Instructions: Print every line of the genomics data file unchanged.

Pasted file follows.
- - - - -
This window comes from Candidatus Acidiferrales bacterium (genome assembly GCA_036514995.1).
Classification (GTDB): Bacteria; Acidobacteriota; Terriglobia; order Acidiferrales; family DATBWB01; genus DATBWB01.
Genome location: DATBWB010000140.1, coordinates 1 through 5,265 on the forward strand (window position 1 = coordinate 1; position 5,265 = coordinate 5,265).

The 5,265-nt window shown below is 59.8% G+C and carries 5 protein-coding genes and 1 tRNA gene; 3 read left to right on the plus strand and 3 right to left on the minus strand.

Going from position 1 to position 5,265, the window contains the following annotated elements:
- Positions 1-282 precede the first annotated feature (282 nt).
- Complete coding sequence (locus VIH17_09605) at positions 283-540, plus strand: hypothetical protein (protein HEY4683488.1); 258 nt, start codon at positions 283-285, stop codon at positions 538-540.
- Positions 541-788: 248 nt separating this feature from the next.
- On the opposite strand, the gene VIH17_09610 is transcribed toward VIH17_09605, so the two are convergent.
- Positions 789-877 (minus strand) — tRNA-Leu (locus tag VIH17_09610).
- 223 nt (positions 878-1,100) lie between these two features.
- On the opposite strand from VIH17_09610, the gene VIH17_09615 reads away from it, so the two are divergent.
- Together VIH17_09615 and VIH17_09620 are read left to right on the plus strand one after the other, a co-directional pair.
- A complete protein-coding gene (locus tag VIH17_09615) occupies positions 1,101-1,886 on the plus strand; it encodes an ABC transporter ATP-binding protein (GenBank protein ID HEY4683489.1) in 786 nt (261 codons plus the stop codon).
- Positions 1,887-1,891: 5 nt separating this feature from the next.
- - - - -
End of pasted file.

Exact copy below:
This window comes from Candidatus Acidiferrales bacterium (genome assembly GCA_036514995.1).
Classification (GTDB): Bacteria; Acidobacteriota; Terriglobia; order Acidiferrales; family DATBWB01; genus DATBWB01.
Genome location: DATBWB010000140.1, coordinates 1 through 5,265 on the forward strand (window position 1 = coordinate 1; position 5,265 = coordinate 5,265).

The 5,265-nt window shown below is 59.8% G+C and carries 5 protein-coding genes and 1 tRNA gene; 3 read left to right on the plus strand and 3 right to left on the minus strand.

Going from position 1 to position 5,265, the window contains the following annotated elements:
- Positions 1-282 precede the first annotated feature (282 nt).
- Complete coding sequence (locus VIH17_09605) at positions 283-540, plus strand: hypothetical protein (protein HEY4683488.1); 258 nt, start codon at positions 283-285, stop codon at positions 538-540.
- Positions 541-788: 248 nt separating this feature from the next.
- On the opposite strand, the gene VIH17_09610 is transcribed toward VIH17_09605, so the two are convergent.
- Positions 789-877 (minus strand) — tRNA-Leu (locus tag VIH17_09610).
- 223 nt (positions 878-1,100) lie between these two features.
- On the opposite strand from VIH17_09610, the gene VIH17_09615 reads away from it, so the two are divergent.
- Together VIH17_09615 and VIH17_09620 are read left to right on the plus strand one after the other, a co-directional pair.
- A complete protein-coding gene (locus tag VIH17_09615) occupies positions 1,101-1,886 on the plus strand; it encodes an ABC transporter ATP-binding protein (GenBank protein ID HEY4683489.1) in 786 nt (261 codons plus the stop codon).
- Positions 1,887-1,891: 5 nt separating this feature from the next.